The Final Battle
In the last session of my year-long arc as GM, the players went up against a crime boss who seemed to be the link to a key figure in a vast conspiracy. Their efforts had been going on for several months and they were starting to get close. They had names and locations, and had caused a lot of problems while getting this information. But the boss started lashing out with assassination attempts on the character pushing hardest for answers.
The final days of the arc were spent checking out then invading the boss's headquarters building. Nearly two dozen opponents waited for them throughout his stronghold. Some were sentries at the door; others clustered in dining halls, or in the final room by the boss. Some were even sleeping during their downtime. The battles was fierce and dangerous--and the party claimed victory at the end of the day with only one opponent dead. For everybody else, they had used non-lethal tactics, allowing some to run, and leaving others unconscious on the floor. Non-participants, such as servants and escorts were given safe passage.
This ended a year-long effort by the party to not slay any sentient creatures that they ran up against.
A Non-Lethal Choice
This story is probably very strange for many players. If opponents are using lethal force, why would characters respond with non-lethal force in return? Why make a choice to be non-lethal in the first place, since RPGs are a great place to act without serious consequences?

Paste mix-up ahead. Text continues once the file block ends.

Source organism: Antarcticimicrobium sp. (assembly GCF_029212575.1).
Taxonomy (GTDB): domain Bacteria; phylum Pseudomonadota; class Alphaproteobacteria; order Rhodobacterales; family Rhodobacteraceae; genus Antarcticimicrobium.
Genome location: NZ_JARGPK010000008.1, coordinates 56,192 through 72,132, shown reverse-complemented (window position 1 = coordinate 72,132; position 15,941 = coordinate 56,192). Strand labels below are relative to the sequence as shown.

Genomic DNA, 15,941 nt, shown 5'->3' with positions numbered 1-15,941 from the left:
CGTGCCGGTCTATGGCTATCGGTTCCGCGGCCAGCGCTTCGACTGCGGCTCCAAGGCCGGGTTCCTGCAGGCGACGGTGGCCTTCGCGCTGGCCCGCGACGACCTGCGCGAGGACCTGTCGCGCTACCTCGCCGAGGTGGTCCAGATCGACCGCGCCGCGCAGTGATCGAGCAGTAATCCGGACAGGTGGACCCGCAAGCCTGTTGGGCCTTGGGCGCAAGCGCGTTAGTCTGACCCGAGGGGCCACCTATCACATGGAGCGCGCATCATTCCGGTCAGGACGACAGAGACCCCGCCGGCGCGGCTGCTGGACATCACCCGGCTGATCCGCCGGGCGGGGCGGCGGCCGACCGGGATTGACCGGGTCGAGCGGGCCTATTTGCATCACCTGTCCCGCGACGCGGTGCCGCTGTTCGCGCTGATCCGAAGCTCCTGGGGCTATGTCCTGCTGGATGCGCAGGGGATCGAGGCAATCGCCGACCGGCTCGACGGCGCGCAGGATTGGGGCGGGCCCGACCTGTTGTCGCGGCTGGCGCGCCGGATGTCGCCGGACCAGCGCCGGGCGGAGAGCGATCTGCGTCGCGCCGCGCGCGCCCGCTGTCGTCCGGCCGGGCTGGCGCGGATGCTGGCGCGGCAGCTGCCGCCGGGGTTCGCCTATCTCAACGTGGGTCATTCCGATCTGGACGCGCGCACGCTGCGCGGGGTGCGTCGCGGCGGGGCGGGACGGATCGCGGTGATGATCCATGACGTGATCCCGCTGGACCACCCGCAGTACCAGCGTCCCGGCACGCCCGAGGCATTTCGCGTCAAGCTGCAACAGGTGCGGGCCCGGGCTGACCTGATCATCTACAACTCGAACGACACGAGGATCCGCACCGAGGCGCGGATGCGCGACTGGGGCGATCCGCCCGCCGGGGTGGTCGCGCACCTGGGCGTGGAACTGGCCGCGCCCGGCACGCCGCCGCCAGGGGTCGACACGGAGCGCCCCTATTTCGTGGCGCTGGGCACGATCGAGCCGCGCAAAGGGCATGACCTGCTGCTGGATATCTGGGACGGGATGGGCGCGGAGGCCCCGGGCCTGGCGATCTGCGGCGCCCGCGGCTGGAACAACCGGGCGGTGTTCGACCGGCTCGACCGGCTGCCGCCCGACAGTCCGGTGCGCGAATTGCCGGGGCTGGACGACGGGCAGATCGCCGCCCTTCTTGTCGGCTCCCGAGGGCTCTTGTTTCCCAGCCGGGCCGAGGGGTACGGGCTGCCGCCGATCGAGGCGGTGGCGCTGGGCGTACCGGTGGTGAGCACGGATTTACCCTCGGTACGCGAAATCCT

The fact is that no choice was actively made by the players..it was an evolution over time. It also wasn't anything I asked for or encouraged, but I fully supported it as they went along. Instead, the decision was a natural response to an element of this campaign and some interesting choices they made.
My current campaign is set in the oldest and largest city in the world, and an early decision my co-creator and I made was that due to the size of the city, the need to maintain order, and the number of people from other countries, weapons were not allowed in the city. We created the idea of a "right to carry" permit, which was only granted to very specific people. And as we created origin story "packages" that they could select--we figured they'd take the origins that gave them the right to carry weapons.
Instead, they took other origins, even eschewing the right to carry weapons or wear armor when their origin offered those as an option. Citizens are allowed to carry knives, staffs, clubs, hunting bows, and can wear leathers--as that's common enough for fending off animals and such, and the characters took those instead.
In choosing this direction, they had a comparatively low armor class and low damage output. And as they ran into situations, they took an "if we're non-lethal, they'll be non-lethal" which generally worked, especially earlier on. As they went through the campaign not killing creatures, they liked the vibe and continued it. Against wolves, automatons, etc, they did what they had to, but against sentient humanoids, they liked maintaining a no-kill streak.
Supporting the Choice
The players began the campaign by agreeing to my request not to take power classes. I framed it as "Tier 3 or lower" and while they hated the tiering model, understood what I was asking for and agreed. This meant that encounters could be toned down significantly from what we were all used to, including the fact that opponents didn't have to go all-out for the kill, just to keep the stakes interesting in a given combat.
The non-lethal choice meant that encounters could be toned down further, without reducing the tension, When some opponents started going for lethal attacks, it upped the tension, and the party was able to take the high road, staying non-lethal when their opponents weren't.